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BT's knockers reject flat-rate plans

AOL, Energis, hit out at new tariff

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Internet Security Threat Report 2014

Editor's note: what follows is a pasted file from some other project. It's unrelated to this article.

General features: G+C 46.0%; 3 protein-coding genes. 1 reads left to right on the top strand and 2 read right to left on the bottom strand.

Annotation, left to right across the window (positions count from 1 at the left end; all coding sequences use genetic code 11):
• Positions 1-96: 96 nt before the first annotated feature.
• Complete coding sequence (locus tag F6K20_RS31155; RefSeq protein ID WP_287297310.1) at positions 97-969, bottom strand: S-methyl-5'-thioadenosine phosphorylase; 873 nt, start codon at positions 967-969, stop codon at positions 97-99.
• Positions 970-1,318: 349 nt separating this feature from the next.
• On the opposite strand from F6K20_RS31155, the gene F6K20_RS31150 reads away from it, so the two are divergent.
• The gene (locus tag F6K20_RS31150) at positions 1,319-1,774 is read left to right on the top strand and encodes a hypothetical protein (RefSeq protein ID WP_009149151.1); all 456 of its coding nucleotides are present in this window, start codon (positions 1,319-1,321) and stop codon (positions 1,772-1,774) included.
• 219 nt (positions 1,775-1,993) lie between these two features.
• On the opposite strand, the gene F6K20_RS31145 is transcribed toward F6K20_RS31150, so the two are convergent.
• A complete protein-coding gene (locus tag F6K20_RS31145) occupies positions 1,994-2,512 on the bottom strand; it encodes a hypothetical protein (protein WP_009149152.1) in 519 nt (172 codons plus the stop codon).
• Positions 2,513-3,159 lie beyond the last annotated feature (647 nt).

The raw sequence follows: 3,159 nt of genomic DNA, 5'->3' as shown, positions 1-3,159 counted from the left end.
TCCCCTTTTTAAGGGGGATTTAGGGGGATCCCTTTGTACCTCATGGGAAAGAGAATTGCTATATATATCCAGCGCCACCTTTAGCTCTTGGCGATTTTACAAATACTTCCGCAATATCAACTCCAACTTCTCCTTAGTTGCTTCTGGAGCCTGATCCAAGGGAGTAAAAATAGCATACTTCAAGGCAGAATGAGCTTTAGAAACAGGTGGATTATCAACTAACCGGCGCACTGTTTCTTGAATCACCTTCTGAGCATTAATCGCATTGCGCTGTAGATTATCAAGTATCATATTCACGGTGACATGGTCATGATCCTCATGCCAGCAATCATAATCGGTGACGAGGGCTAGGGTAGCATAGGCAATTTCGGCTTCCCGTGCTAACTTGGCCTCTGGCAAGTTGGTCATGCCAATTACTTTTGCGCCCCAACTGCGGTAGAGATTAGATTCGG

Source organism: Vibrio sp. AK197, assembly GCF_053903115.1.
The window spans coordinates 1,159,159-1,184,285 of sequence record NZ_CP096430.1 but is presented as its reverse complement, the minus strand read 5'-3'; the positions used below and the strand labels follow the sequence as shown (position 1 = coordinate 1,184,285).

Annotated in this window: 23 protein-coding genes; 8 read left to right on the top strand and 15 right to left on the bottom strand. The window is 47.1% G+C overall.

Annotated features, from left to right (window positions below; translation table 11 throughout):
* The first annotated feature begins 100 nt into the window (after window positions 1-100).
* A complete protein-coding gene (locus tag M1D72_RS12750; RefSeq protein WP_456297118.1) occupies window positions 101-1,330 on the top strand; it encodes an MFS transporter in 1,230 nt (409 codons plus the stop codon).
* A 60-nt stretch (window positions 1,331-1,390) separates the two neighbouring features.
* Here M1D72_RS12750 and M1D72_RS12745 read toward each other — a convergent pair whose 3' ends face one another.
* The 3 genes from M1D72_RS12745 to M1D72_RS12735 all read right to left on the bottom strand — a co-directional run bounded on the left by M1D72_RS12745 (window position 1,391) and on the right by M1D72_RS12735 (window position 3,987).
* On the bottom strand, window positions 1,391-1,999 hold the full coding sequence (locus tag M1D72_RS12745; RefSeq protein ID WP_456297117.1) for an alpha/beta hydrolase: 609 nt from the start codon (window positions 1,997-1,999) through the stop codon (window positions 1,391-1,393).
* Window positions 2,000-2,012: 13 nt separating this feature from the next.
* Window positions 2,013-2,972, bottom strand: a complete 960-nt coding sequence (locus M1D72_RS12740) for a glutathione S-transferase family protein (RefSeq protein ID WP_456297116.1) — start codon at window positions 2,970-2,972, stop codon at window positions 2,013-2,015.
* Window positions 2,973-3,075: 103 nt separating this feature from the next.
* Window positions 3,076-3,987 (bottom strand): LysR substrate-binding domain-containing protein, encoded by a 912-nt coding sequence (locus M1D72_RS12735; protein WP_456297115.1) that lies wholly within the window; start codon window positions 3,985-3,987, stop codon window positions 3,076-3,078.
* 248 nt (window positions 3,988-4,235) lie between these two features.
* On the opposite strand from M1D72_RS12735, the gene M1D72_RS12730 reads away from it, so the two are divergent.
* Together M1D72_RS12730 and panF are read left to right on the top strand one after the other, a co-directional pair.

BT's sparkling bid to slash the cost of dial-up Net access to service providers is rapidly losing its lustre. Energis, the telco behind Freeserve, claims that BT has not come clean about the true cost of the new service to ISPs. Not only will there be extra charges over and above what BT has already published, Energis claims BT will also force ISPs to pay additional connection costs. "All in all, ISPs will incur additional charges," said Andy Speller, a spokesman for Energis. He said the true cost to consumers of BT's new offering would most likely be in excess of £20 a month. "This might appeal to a niche group, but it's not going to fundamentally alter the dynamics of the ISP market in the same way as Freeserve did," said Speller. "At best, what BT has done is evolution -- it's certainly not a revolution," he said. Elsewhere, AOL UK maintained its pressure on the monster telco saying BT new wholesale offer to ISPs will not deliver flat-rate Internet telephone tariff. Nor will it meet consumer need for an end to metered access. "BT has recognised that the cost of Internet calls is currently too high and must fall dramatically," said the MD of AOL UK, Karen Thomson. "But the tariff proposed is clearly not a true trade flat-rate tariff. While it is a step forward, we are disappointed that BT has not grasped the tremendous opportunity to respond fully to consumer demand by opening up Internet access in the UK at affordable flat-rate prices." "While we will obviously evaluate BT's proposals once they are published in full, we are also concerned that the new tariffs do not remove any of the financial risk for ISPs wanting to offer flat-rate access. This could therefore force ISPs to levy a high monthly charge to consumers, potentially creating an Internet elite, furthering the digital divide and risking the creation of a true online mass medium," she said. ®

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